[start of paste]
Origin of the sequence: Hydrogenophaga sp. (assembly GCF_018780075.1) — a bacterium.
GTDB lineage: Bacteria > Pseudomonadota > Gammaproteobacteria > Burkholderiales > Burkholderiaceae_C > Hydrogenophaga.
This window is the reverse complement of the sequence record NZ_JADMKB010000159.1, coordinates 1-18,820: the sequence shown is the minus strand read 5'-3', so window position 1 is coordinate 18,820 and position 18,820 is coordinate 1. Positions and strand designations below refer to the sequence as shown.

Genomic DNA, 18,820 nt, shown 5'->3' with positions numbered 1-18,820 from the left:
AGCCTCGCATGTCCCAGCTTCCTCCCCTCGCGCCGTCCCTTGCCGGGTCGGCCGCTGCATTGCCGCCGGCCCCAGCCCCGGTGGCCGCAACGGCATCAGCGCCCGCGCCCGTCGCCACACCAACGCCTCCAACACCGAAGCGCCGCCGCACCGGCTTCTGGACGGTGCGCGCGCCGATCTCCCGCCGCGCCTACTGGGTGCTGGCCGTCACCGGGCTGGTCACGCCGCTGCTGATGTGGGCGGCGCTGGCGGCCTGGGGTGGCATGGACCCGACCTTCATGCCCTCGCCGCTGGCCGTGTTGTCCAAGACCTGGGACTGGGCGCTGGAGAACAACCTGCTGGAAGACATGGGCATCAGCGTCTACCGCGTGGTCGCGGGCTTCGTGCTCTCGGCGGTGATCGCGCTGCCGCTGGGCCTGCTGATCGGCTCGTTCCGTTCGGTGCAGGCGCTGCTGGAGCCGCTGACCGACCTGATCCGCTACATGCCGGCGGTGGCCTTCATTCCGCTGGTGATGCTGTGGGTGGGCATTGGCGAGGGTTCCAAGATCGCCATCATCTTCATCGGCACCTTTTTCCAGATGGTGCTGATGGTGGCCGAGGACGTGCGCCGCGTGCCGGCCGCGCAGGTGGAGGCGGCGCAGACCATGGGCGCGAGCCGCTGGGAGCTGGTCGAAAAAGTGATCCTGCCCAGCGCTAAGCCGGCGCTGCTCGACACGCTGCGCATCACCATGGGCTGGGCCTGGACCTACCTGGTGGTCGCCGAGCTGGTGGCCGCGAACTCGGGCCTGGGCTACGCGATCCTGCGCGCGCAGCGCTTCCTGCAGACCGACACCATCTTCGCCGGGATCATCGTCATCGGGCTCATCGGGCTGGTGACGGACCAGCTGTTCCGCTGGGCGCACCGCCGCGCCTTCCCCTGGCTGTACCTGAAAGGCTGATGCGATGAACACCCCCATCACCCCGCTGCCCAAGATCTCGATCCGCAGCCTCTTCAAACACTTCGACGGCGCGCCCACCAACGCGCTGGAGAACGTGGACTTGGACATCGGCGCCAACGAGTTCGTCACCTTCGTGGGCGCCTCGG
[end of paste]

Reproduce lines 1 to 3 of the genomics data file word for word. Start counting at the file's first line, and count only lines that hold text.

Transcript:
Origin of the sequence: Hydrogenophaga sp. (assembly GCF_018780075.1) — a bacterium.
GTDB lineage: Bacteria > Pseudomonadota > Gammaproteobacteria > Burkholderiales > Burkholderiaceae_C > Hydrogenophaga.
This window is the reverse complement of the sequence record NZ_JADMKB010000159.1, coordinates 1-18,820: the sequence shown is the minus strand read 5'-3', so window position 1 is coordinate 18,820 and position 18,820 is coordinate 1. Positions and strand designations below refer to the sequence as shown.